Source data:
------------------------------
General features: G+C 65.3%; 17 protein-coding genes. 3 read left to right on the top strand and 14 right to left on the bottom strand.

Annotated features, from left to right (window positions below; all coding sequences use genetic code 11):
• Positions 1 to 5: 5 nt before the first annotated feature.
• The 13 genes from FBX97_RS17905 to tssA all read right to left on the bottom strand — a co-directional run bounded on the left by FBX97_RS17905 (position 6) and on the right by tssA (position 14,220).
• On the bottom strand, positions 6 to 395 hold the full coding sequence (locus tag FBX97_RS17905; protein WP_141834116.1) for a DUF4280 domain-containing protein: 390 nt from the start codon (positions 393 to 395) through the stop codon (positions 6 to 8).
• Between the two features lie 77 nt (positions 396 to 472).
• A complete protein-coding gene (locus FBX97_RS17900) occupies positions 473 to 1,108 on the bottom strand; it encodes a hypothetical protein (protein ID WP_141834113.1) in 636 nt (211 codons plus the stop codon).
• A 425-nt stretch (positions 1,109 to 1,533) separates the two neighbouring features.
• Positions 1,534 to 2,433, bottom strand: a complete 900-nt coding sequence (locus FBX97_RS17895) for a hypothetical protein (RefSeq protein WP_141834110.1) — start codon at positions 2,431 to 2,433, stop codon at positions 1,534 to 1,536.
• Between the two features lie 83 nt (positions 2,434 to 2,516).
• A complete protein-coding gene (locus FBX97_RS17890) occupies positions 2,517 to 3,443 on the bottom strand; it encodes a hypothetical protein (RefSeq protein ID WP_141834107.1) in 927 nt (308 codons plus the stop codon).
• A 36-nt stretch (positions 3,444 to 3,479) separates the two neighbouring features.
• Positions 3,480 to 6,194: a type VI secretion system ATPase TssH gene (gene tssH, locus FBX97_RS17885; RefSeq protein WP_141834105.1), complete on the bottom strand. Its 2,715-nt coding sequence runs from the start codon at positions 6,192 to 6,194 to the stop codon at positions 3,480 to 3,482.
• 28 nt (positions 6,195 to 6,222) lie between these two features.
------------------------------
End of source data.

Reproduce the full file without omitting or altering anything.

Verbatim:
General features: G+C 65.3%; 17 protein-coding genes. 3 read left to right on the top strand and 14 right to left on the bottom strand.

Annotated features, from left to right (window positions below; all coding sequences use genetic code 11):
• Positions 1 to 5: 5 nt before the first annotated feature.
• The 13 genes from FBX97_RS17905 to tssA all read right to left on the bottom strand — a co-directional run bounded on the left by FBX97_RS17905 (position 6) and on the right by tssA (position 14,220).
• On the bottom strand, positions 6 to 395 hold the full coding sequence (locus tag FBX97_RS17905; protein WP_141834116.1) for a DUF4280 domain-containing protein: 390 nt from the start codon (positions 393 to 395) through the stop codon (positions 6 to 8).
• Between the two features lie 77 nt (positions 396 to 472).
• A complete protein-coding gene (locus FBX97_RS17900) occupies positions 473 to 1,108 on the bottom strand; it encodes a hypothetical protein (protein ID WP_141834113.1) in 636 nt (211 codons plus the stop codon).
• A 425-nt stretch (positions 1,109 to 1,533) separates the two neighbouring features.
• Positions 1,534 to 2,433, bottom strand: a complete 900-nt coding sequence (locus FBX97_RS17895) for a hypothetical protein (RefSeq protein WP_141834110.1) — start codon at positions 2,431 to 2,433, stop codon at positions 1,534 to 1,536.
• Between the two features lie 83 nt (positions 2,434 to 2,516).
• A complete protein-coding gene (locus FBX97_RS17890) occupies positions 2,517 to 3,443 on the bottom strand; it encodes a hypothetical protein (RefSeq protein ID WP_141834107.1) in 927 nt (308 codons plus the stop codon).
• A 36-nt stretch (positions 3,444 to 3,479) separates the two neighbouring features.
• Positions 3,480 to 6,194: a type VI secretion system ATPase TssH gene (gene tssH, locus FBX97_RS17885; RefSeq protein WP_141834105.1), complete on the bottom strand. Its 2,715-nt coding sequence runs from the start codon at positions 6,192 to 6,194 to the stop codon at positions 3,480 to 3,482.
• 28 nt (positions 6,195 to 6,222) lie between these two features.